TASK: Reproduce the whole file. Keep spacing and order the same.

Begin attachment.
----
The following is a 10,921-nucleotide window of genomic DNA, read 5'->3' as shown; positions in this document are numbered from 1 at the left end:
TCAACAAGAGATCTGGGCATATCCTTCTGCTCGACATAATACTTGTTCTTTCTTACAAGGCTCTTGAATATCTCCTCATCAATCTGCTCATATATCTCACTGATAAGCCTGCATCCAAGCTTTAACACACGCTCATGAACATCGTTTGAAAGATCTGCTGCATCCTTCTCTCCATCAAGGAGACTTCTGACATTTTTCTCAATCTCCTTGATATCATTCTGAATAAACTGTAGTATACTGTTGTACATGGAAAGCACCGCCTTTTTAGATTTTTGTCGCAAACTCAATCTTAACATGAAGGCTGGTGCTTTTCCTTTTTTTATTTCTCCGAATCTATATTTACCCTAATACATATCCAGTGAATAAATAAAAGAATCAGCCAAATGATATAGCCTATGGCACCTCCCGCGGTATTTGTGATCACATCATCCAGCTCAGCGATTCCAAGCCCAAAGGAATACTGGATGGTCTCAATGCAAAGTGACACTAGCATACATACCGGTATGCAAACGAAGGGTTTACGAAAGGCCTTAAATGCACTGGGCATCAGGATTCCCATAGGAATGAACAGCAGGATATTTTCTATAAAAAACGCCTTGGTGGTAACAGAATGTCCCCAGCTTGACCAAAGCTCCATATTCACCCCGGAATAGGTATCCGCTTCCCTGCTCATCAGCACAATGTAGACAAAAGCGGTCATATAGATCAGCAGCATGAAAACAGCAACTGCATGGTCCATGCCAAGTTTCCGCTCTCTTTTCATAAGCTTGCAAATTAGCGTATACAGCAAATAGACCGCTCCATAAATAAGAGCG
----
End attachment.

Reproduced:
The following is a 10,921-nucleotide window of genomic DNA, read 5'->3' as shown; positions in this document are numbered from 1 at the left end:
TCAACAAGAGATCTGGGCATATCCTTCTGCTCGACATAATACTTGTTCTTTCTTACAAGGCTCTTGAATATCTCCTCATCAATCTGCTCATATATCTCACTGATAAGCCTGCATCCAAGCTTTAACACACGCTCATGAACATCGTTTGAAAGATCTGCTGCATCCTTCTCTCCATCAAGGAGACTTCTGACATTTTTCTCAATCTCCTTGATATCATTCTGAATAAACTGTAGTATACTGTTGTACATGGAAAGCACCGCCTTTTTAGATTTTTGTCGCAAACTCAATCTTAACATGAAGGCTGGTGCTTTTCCTTTTTTTATTTCTCCGAATCTATATTTACCCTAATACATATCCAGTGAATAAATAAAAGAATCAGCCAAATGATATAGCCTATGGCACCTCCCGCGGTATTTGTGATCACATCATCCAGCTCAGCGATTCCAAGCCCAAAGGAATACTGGATGGTCTCAATGCAAAGTGACACTAGCATACATACCGGTATGCAAACGAAGGGTTTACGAAAGGCCTTAAATGCACTGGGCATCAGGATTCCCATAGGAATGAACAGCAGGATATTTTCTATAAAAAACGCCTTGGTGGTAACAGAATGTCCCCAGCTTGACCAAAGCTCCATATTCACCCCGGAATAGGTATCCGCTTCCCTGCTCATCAGCACAATGTAGACAAAAGCGGTCATATAGATCAGCAGCATGAAAACAGCAACTGCATGGTCCATGCCAAGTTTCCGCTCTCTTTTCATAAGCTTGCAAATTAGCGTATACAGCAAATAGACCGCTCCATAAATAAGAGCG